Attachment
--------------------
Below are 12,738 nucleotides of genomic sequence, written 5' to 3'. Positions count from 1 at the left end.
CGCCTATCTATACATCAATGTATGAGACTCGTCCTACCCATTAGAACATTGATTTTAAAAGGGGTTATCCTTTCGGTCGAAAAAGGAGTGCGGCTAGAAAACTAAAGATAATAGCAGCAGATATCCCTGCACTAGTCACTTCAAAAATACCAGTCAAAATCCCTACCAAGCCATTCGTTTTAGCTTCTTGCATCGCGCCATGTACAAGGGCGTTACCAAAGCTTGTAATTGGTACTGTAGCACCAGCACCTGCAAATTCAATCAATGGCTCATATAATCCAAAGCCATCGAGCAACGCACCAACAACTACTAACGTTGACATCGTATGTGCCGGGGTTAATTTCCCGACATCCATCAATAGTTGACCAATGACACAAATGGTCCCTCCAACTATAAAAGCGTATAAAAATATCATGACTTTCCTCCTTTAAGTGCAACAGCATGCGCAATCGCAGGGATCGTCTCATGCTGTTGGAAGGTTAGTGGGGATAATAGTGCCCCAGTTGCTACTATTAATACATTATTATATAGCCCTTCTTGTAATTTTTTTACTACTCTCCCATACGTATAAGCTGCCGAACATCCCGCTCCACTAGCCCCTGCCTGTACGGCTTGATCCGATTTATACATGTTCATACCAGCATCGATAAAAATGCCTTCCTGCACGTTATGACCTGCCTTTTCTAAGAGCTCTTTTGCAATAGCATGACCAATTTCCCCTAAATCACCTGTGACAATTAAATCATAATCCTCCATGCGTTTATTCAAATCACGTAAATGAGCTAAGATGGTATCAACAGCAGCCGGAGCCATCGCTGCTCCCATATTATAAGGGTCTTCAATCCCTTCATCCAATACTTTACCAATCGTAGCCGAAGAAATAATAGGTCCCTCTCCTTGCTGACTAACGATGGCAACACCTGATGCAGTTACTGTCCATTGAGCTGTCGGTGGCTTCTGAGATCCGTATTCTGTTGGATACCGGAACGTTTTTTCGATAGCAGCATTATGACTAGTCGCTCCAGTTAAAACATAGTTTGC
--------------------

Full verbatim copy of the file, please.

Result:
Below are 12,738 nucleotides of genomic sequence, written 5' to 3'. Positions count from 1 at the left end.
CGCCTATCTATACATCAATGTATGAGACTCGTCCTACCCATTAGAACATTGATTTTAAAAGGGGTTATCCTTTCGGTCGAAAAAGGAGTGCGGCTAGAAAACTAAAGATAATAGCAGCAGATATCCCTGCACTAGTCACTTCAAAAATACCAGTCAAAATCCCTACCAAGCCATTCGTTTTAGCTTCTTGCATCGCGCCATGTACAAGGGCGTTACCAAAGCTTGTAATTGGTACTGTAGCACCAGCACCTGCAAATTCAATCAATGGCTCATATAATCCAAAGCCATCGAGCAACGCACCAACAACTACTAACGTTGACATCGTATGTGCCGGGGTTAATTTCCCGACATCCATCAATAGTTGACCAATGACACAAATGGTCCCTCCAACTATAAAAGCGTATAAAAATATCATGACTTTCCTCCTTTAAGTGCAACAGCATGCGCAATCGCAGGGATCGTCTCATGCTGTTGGAAGGTTAGTGGGGATAATAGTGCCCCAGTTGCTACTATTAATACATTATTATATAGCCCTTCTTGTAATTTTTTTACTACTCTCCCATACGTATAAGCTGCCGAACATCCCGCTCCACTAGCCCCTGCCTGTACGGCTTGATCCGATTTATACATGTTCATACCAGCATCGATAAAAATGCCTTCCTGCACGTTATGACCTGCCTTTTCTAAGAGCTCTTTTGCAATAGCATGACCAATTTCCCCTAAATCACCTGTGACAATTAAATCATAATCCTCCATGCGTTTATTCAAATCACGTAAATGAGCTAAGATGGTATCAACAGCAGCCGGAGCCATCGCTGCTCCCATATTATAAGGGTCTTCAATCCCTTCATCCAATACTTTACCAATCGTAGCCGAAGAAATAATAGGTCCCTCTCCTTGCTGACTAACGATGGCAACACCTGATGCAGTTACTGTCCATTGAGCTGTCGGTGGCTTCTGAGATCCGTATTCTGTTGGATACCGGAACGTTTTTTCGATAGCAGCATTATGACTAGTCGCTCCAGTTAAAACATAGTTTGC